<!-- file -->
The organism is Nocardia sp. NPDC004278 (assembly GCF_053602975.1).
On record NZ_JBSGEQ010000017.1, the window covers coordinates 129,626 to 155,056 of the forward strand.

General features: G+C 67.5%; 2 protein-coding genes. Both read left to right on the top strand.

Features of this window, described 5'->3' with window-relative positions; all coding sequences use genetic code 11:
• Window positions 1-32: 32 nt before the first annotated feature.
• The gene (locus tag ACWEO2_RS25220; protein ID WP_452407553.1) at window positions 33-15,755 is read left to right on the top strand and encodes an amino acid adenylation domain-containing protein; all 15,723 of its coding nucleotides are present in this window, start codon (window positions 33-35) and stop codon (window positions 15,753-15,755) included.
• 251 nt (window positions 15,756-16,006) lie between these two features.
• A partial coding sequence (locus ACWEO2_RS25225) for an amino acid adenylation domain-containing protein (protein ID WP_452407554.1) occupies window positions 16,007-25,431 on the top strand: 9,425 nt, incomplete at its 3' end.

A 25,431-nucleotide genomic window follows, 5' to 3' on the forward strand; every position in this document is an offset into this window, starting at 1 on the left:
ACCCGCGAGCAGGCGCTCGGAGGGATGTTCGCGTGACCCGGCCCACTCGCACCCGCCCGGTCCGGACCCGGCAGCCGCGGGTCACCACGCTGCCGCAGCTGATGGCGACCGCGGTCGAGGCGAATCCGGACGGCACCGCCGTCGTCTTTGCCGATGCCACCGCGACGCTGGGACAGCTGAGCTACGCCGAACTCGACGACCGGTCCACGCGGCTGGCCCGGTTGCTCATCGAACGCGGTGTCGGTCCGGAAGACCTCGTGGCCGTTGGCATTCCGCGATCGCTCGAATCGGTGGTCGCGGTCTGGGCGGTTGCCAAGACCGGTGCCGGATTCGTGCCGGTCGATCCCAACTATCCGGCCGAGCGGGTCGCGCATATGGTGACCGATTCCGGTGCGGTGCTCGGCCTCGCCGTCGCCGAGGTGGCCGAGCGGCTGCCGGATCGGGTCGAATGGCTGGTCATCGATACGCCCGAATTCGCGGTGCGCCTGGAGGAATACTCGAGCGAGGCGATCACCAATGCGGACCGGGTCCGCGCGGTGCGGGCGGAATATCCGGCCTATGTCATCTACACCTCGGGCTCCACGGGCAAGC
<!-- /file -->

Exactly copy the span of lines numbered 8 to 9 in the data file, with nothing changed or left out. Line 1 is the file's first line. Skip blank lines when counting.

• A partial coding sequence (locus ACWEO2_RS25225) for an amino acid adenylation domain-containing protein (protein ID WP_452407554.1) occupies window positions 16,007-25,431 on the top strand: 9,425 nt, incomplete at its 3' end.

A 25,431-nucleotide genomic window follows, 5' to 3' on the forward strand; every position in this document is an offset into this window, starting at 1 on the left: